How to get past regret and re-build your bank account


Are you regretting the money you lost in addiction?

It is absolutely no secret that obscene amounts of money can be wasted on drugs and alcohol, and whatever else collateral activities wasted during states of addiction.  For most former addicts, the amount of money spent is unbelievable, and can cause a great deal of regret and time spent thinking about where everything went wrong.

Let’s start right now to get past this regret, as what happened has happened, and realistically we just spent a bunch of time in drug rehab figuring out where everything went wrong so there is no need to dwell on it further.  There is also no need to regret the money lost during our addiction, because there are some speedy ways to build that bank account back up. Start focusing on the re-build, not past loss.

We may have been living the high life at one point, and our back account was most likely in some higher digits than it is now. The difference between now and then is the money is not flying out the door as quickly, but there is a new struggle; re-building the bank account.  In recovery we know we were horrible with money, but now sober and clear minded, we have a certain obligation to make things go right.  Here are some quick tips to help build up that bank account.

  1. Get a savings account.  Sound too simple? Now deposit 15% of every dollar you earn. This is the single greatest lesson you will learn in order to re-build your bank account. If you make $100 today, transfer $15 into that savings account now. If you don’t start doing it small, you won’t do it when you have more. Also, some bank have a system that transfers left over change into a high interest savings account. Say for instance your debit purchase if $8.87, it will round up the change amount to the $10 milestone, and deposit $1.13 in that savings account. This is a fantastic way to build incremental savings, without feeling the savings pinch.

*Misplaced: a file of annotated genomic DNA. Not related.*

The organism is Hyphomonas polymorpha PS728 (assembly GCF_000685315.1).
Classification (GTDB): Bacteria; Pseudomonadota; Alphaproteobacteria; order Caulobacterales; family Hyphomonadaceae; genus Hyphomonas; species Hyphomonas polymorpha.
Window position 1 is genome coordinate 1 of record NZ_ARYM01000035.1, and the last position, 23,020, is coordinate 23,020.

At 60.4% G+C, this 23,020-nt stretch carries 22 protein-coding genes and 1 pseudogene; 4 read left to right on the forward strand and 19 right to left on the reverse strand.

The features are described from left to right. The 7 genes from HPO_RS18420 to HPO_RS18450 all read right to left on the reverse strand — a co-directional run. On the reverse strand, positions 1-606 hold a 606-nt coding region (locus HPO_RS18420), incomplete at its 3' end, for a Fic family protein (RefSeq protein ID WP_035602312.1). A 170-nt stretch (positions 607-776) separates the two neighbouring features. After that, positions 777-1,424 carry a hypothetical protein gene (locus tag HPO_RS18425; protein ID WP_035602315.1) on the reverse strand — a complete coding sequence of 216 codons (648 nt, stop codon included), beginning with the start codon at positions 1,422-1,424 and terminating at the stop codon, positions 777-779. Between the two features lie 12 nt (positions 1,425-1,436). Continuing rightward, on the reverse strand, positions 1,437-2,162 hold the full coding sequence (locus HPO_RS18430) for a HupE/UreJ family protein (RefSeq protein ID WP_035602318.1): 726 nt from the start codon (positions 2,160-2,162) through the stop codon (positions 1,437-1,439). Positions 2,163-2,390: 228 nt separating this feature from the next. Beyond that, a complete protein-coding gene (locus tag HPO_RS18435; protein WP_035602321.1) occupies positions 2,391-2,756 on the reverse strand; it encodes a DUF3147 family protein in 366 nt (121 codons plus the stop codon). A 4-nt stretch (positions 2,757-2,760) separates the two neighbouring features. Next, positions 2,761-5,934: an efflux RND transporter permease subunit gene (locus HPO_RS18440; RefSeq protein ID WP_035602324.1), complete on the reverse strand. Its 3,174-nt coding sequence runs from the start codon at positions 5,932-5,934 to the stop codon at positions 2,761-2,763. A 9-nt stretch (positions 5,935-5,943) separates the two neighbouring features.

2. Deal in cash.  When you deal in cash you have a better idea of how much you are actually spending.  Each pay check put a certain percentage into your savings account, deposit another percentage into your checking account for your bills that will be coming out.  Take that last percentage and pay yourself in cash, and use only cash for your day to day purchases.  You can even go as far as keeping a daily log of what you spent and where.  The point of all this is to get a full understanding of where the money is going, and not just using a debit card and credit card for everything.  This way you have the cash, and are not pulling money out of your account.  And yes you may be thinking a former addict with large sums of cash is not a good idea, but just realize you are past all that now, and that thought has no bearing anymore.
  3. Pick up extra hours, side jobs, or even a part time job. Deposit all of your extra earnings into your savings account.  This does take a lot of hard work and sacrificing time for other things you may want to do, but it pays off huge when you start seeing the money being saved and staying in your bank account.
  4. Become an internet vendor. Anyone can sell to a global audience today through the internet. We highly recommend you investigate Shopify , company that allows anyone the ability to deploy an eCommerce solution and access audiences on social media sites like Facebook. Here are 40 Success Stories using Shopify. We also recommend EtsyEtsy is another eCommerce website focused on handmade or vintage items. These items cover a wide range, including art, photography, clothing, jewelry, food, bath and beauty products, quilts, knick-knacks, and toys. Many sellers also sell craft supplies such as beads, wire and jewelry-making tools. All vintage items must be at least 20 years old. Got something old lying around, then Etsy’s for you.

It comes down to discipline and knowing your limits, not excessively spending and buying useless stuff you know you do not need, and being resourceful.  Financial responsibility comes over time, but starting to re-build your bank account is an excellent first step, one day at a time. This will prove that you no longer regret the money spent in the past, and that you can have money and save money; more importantly know that you can see your account grow into something you can be proud of.  Stop regretting the money you lost in addiction, and create something new for yourself.

Regretting the Money You Lost in Addiction? ©

Blog by: Nick Bruce Hayes